Is it, then, crime fiction’s innate tendency to bowdlerise that causes academia to treat it as worthy of inspection but little respect? This seems unlikely. Certainly, the most popular British crime writers have maintained a somewhat puritanical attitude towards good and bad behaviour. Their detectives and policemen might be flawed, tending towards infidelity, alcoholism, drug abuse, depression and so on, but rarely will we be allowed time to empathise with the nefarious instincts of the criminal – and certainly not enjoy witnessing their triumph over the forces of decency. But over the past five decades the US crime novel has returned the reader to the age of Sheppard. Patricia Highsmith’s The Talented Mr Ripley (1955) overturned all the previous conventions of crime writing – Ripley is at once horrifying and magnetic, and he gets away with murder – and any pretence to the maintenance of a moral consensus disappears completely in the novels of Joseph Wambaugh and James Ellroy.
So why haven’t academics revised their classification of crime writing as a separate subgenre and accorded the likes of Highsmith a status similar to Dostoevsky? The answer exposes a paradox that informs all aspects of literary studies. On the one hand, literary theory has crushed attempts to “define” literature as an art form and, as a consequence, abolished evaluation as an element of critical analysis. Academics now feel that it is intellectually naive and ideologically unsound to grade writers and books in terms of their intrinsic qualities. But at the same time, the effect of “theory” on the old-fashioned canon, the “Greats” around which modules are organised, has been negligible. Any lecturer who proposes that Conan Doyle should enjoy equal status with Henry James and Thomas Hardy on a core module covering 19th-century fiction would be treated as suspect, irrespective of the innovative image promoted by their department.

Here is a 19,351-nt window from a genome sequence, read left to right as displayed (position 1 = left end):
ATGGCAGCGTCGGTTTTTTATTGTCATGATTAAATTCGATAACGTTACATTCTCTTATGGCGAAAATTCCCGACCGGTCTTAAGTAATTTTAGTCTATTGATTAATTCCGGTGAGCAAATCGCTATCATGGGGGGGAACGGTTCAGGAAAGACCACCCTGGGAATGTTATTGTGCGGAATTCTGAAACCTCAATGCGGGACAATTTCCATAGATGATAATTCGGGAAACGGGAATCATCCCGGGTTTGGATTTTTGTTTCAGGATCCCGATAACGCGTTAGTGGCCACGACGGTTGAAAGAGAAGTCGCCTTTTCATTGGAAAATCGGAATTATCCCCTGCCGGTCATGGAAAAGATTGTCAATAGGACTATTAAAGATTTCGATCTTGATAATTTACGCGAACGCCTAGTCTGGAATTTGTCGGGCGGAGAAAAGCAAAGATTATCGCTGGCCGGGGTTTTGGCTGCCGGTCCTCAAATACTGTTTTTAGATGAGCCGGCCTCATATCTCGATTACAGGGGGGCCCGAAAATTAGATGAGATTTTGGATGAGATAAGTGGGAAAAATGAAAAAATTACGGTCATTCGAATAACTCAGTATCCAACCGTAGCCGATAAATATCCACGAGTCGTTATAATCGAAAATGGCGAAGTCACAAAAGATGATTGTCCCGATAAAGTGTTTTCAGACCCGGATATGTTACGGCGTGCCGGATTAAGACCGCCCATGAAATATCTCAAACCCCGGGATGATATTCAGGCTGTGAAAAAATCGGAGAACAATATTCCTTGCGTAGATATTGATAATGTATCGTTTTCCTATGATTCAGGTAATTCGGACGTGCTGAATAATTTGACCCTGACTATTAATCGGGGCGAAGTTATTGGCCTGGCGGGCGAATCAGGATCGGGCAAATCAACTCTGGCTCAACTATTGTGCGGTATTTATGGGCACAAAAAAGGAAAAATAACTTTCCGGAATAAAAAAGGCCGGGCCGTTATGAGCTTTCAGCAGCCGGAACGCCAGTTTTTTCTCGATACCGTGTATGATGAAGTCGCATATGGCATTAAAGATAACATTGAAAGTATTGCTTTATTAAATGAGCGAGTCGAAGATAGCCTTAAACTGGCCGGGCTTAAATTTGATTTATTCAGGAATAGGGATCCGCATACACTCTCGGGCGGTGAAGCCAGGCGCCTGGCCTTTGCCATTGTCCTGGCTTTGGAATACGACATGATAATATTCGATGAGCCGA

Thus, crime fiction is caught between a reluctance to judge the value of literary works and an enduring, institutionalised version of Nicolson’s model of the genre as a form of lowbrow recreation. We teach it, but in specialised, elective modules that reflect its ghettoised status on separate shelves in bookshops and the segregated columns of review pages. We write about it similarly, yet rarely question its status as not quite acceptable among the “literary” aristocracy.
Richard Bradford is professor of English at the University of Ulster. His Crime Fiction: A Very Short Introduction came out in April. Is Shakespeare Any Good? And Other Questions on How to Evaluate Literature will be published later this year.